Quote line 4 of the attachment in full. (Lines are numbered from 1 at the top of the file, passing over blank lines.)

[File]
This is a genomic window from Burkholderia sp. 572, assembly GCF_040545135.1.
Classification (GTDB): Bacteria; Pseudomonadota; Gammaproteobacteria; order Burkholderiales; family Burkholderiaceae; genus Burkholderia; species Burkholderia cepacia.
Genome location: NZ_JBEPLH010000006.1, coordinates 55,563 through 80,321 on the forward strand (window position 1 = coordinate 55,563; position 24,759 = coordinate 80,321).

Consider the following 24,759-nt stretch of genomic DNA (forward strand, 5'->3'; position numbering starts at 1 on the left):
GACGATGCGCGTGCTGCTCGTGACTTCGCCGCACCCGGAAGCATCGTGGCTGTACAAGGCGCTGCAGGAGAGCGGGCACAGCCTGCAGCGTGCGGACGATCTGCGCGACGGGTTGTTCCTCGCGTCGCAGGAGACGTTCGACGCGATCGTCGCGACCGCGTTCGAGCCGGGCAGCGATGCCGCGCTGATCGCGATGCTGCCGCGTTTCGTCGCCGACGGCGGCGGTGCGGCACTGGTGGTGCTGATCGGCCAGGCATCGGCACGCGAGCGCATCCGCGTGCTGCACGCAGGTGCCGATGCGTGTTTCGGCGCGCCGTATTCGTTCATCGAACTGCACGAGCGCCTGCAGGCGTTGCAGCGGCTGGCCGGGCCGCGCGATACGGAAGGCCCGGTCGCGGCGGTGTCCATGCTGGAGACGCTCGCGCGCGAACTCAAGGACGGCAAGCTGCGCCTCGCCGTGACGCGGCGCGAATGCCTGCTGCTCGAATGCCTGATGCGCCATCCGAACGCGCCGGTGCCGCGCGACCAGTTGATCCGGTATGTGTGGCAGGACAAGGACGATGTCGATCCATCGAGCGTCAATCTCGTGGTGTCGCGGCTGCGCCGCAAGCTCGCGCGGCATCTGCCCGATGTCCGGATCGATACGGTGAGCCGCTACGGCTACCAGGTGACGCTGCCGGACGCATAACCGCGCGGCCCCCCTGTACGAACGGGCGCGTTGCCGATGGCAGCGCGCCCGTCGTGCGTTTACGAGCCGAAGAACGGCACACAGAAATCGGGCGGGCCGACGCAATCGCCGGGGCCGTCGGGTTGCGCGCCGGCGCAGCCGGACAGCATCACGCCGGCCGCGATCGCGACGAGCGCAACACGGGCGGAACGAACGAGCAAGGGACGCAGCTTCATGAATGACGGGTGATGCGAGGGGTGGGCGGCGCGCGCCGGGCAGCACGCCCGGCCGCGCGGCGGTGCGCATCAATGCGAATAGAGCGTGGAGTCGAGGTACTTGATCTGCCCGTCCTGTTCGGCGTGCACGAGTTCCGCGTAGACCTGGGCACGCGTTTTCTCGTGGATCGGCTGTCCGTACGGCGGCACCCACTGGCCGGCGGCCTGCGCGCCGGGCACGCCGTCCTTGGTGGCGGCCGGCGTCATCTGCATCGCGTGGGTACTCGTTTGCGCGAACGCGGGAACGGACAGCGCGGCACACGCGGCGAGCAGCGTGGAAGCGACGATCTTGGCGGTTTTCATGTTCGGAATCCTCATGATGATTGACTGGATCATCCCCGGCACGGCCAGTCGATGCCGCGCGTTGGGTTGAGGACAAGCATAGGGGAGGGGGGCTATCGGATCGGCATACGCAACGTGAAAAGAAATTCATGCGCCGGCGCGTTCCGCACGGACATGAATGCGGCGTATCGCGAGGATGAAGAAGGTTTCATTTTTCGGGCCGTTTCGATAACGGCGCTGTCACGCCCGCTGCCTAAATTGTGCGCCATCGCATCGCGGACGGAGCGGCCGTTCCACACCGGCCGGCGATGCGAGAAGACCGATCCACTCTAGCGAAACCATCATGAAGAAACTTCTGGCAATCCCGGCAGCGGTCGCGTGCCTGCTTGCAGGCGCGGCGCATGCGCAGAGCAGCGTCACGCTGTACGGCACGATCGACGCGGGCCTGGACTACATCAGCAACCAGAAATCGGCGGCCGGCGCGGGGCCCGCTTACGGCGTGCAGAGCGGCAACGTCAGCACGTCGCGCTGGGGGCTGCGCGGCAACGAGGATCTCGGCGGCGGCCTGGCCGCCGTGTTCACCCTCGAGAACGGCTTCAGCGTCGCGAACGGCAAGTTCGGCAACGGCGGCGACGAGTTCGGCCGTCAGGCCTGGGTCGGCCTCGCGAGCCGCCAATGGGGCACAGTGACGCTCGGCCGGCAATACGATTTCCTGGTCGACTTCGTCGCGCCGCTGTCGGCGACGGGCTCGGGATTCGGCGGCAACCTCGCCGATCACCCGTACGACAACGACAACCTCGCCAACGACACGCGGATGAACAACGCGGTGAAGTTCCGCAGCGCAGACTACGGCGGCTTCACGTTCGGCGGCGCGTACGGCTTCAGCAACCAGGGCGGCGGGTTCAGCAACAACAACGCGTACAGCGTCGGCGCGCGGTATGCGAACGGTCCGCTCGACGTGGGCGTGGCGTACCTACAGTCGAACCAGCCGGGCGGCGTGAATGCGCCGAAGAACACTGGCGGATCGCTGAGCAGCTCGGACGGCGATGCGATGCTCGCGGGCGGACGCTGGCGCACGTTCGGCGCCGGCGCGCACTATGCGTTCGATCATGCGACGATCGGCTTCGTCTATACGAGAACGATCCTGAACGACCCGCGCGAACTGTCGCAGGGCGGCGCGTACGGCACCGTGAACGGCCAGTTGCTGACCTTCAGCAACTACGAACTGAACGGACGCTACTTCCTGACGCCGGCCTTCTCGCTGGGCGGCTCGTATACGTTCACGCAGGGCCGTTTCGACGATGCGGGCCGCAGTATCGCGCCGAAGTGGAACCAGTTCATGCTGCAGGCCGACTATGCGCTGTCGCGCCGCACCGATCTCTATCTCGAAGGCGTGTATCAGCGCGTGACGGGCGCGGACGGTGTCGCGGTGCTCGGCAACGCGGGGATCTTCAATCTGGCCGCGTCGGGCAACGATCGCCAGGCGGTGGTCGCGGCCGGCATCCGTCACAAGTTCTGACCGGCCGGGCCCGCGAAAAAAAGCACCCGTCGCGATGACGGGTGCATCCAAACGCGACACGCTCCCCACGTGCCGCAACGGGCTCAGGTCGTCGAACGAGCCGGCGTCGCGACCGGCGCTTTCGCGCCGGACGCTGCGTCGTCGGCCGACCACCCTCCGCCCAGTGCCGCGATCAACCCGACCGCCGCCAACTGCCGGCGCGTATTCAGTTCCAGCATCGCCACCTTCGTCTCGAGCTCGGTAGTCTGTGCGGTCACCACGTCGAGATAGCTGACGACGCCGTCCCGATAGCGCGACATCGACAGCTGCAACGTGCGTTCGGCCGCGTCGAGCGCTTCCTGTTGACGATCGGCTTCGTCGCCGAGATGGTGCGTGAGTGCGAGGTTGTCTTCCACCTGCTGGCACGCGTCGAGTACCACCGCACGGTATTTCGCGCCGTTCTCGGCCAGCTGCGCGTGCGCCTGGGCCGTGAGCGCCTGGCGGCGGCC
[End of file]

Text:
Consider the following 24,759-nt stretch of genomic DNA (forward strand, 5'->3'; position numbering starts at 1 on the left):